Home Life A View from Across the Pond: Neighbors

A View from Across the Pond: Neighbors

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I know very little about Canada, even less about Mexico. My international neighbors are strangers to me. Funny that, because so too are my immediate neighbors here on my street. I don’t even know the name of the guy next door perhaps because we see so little of him. Honestly, he could be sitting at the table right next to me in a restaurant, and I wouldn’t even recognize him. The young couple on the other side just moved out, and after living next door to them for four years, at least I did know their first names, and the name of their young baby, but that was about it really. Never knew what he, or she did for a living. And it wasn’t as if they were unfriendly, they weren’t.

I guess given enough time we might have learned a bit more about each other and, who knows, at some point down the road, we’d have occasionally shared a beer and looked after each other’s pets and flowers while the other was out of town. That’s part of what being a good neighbor is, isn’t it? Taking a genuine interest in the affairs of those who live next door, respecting each other’s privacy, but being there to help out from time to time? Oh, and knowing something about one’s neighbor, being able to describe them to a stranger; that’d be part of what being a good neighbor is too, wouldn’t it?

BrianONuanainWhich brings me back to Canada and Mexico. Because, to use the yardstick of “knowing something” about one’s neighbor as being part of the hallmark of being a good neighbor, then I’d be a very poor neighbor to our partners to the north and south. Let me see, I think Steven Harper is the Prime Minister of Canada, but I don’t know who the president of Mexico is. I know it was Felipe Calderon, because his name always reminded me of “cauldron”. I probably could, if you gave me three names to chose from, pick the president of Mexico, but right now, off the top of my head, I can’t name him.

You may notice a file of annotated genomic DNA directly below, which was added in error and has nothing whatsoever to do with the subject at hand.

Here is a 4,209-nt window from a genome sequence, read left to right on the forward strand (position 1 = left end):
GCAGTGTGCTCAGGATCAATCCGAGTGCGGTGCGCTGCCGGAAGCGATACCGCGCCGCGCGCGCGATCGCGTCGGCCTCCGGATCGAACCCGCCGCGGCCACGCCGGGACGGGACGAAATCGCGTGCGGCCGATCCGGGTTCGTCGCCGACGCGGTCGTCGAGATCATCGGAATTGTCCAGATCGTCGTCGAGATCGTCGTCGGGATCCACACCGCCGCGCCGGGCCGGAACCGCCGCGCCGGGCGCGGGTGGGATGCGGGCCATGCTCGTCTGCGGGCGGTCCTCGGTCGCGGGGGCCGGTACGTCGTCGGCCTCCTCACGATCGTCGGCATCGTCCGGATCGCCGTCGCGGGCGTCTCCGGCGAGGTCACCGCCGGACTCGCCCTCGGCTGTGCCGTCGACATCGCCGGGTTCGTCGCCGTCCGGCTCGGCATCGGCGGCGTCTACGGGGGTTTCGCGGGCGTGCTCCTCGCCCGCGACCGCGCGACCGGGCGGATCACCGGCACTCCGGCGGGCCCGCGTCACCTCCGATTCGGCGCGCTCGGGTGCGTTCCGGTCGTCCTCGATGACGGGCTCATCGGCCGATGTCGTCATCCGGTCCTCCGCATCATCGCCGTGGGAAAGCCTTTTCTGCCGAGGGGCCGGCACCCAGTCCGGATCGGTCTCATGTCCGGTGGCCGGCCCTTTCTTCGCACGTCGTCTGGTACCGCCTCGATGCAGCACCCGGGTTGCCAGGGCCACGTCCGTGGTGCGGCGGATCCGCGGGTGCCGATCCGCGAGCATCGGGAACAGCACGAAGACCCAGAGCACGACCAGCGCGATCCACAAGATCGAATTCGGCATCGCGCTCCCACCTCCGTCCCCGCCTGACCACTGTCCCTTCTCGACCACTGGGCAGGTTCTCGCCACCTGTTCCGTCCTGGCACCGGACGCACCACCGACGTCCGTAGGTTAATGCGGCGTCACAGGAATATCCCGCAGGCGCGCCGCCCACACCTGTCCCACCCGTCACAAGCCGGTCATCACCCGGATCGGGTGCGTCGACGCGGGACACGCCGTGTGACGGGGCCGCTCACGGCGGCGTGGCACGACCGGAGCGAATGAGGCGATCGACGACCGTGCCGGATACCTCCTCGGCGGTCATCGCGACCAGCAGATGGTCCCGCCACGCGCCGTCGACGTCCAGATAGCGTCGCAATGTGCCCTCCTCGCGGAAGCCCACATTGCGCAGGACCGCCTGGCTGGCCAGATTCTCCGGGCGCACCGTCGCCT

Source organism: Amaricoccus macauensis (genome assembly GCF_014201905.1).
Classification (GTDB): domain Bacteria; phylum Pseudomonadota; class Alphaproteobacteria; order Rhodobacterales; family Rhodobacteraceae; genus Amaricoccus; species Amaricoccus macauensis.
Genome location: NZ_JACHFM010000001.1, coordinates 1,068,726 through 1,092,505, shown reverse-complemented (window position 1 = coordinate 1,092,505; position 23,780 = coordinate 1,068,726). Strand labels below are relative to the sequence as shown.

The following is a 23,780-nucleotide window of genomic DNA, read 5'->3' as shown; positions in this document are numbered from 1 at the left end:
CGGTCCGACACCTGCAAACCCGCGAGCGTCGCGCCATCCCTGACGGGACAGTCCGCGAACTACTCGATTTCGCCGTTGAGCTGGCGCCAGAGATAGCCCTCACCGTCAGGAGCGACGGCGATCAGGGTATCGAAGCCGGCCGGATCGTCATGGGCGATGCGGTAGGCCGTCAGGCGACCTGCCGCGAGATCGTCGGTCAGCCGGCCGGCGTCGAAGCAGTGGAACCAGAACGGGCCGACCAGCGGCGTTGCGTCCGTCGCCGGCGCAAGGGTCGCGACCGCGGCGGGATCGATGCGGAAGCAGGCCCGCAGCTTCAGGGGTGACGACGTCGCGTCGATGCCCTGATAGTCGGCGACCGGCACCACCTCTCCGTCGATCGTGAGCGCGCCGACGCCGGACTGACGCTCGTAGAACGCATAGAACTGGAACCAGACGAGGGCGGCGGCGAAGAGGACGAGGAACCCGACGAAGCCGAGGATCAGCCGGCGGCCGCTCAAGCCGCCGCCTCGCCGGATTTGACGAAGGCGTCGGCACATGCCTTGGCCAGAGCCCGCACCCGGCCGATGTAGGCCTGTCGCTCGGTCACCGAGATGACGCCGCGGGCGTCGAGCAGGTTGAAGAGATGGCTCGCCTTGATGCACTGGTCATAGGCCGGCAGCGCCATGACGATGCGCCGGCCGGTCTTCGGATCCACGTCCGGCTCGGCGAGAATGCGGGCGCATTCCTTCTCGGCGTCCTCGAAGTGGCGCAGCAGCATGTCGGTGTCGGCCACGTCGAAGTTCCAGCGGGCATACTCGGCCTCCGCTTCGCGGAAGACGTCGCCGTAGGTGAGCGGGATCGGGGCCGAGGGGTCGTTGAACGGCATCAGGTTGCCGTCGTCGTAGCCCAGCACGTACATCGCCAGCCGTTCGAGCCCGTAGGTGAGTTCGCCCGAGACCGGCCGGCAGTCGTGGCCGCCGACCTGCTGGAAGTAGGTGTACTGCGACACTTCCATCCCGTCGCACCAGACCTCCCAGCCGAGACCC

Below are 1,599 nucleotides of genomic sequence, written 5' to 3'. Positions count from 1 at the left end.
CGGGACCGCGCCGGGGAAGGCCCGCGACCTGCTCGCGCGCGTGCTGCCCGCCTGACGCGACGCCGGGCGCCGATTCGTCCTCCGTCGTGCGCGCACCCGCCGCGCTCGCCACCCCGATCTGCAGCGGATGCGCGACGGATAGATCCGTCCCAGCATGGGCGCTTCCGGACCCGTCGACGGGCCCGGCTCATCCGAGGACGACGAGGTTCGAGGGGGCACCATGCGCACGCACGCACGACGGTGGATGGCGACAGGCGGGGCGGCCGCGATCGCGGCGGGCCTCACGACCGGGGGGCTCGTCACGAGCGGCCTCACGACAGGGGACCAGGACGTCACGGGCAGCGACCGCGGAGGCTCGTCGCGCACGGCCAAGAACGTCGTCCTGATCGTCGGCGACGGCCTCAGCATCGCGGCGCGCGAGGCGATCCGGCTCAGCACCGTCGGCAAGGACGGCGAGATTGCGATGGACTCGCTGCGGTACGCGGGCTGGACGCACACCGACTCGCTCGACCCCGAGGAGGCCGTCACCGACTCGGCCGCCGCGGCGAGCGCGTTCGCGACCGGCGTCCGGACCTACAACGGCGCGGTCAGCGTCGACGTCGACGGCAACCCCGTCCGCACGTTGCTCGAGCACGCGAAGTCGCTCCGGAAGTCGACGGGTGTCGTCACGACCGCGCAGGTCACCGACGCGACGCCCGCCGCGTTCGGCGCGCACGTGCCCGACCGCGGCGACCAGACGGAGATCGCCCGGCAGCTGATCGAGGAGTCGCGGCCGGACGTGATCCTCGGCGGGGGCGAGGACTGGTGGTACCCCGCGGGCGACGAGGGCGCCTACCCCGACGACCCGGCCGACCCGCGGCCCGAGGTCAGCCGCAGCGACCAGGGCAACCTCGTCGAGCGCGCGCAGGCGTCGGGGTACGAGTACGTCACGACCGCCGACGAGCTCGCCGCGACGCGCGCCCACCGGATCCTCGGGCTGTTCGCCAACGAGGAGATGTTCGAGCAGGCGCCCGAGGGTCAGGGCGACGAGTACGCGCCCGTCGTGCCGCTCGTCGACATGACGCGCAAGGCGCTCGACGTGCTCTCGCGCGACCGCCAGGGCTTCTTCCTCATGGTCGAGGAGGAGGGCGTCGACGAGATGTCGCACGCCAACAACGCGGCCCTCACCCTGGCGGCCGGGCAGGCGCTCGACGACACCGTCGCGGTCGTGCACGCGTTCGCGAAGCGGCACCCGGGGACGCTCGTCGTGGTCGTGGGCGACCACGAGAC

The capital of Canada is, I think, Ottowa, and I know they speak French in the state of Quebec. However, they don’t call them states up there do they? Are they provinces? I desperately want Google to answer this question, which just serves to underline my point really. The point being, I don’t know for sure what these administrative territories are called, and yet, I feel I should. I am woefully, shamefully, inexcusably ignorant of things Canadian. And of course I’m not much better, in fact possibly worse off, when it comes to Mexico.

Why is this? Surely I am not alone in this regard? Why are we so pathetically ignorant of our neighbors to the north and south of us? I’m guessing however that the level of ignorance is not reciprocated. I bet they know a heck of a lot more about us, than we do of them. Why is that?

 

Brian O’ Nuanain runs “Across The Pond And Beyond”, a company that organizes international vacations. You can reach him at acrossthepondandbeyond.com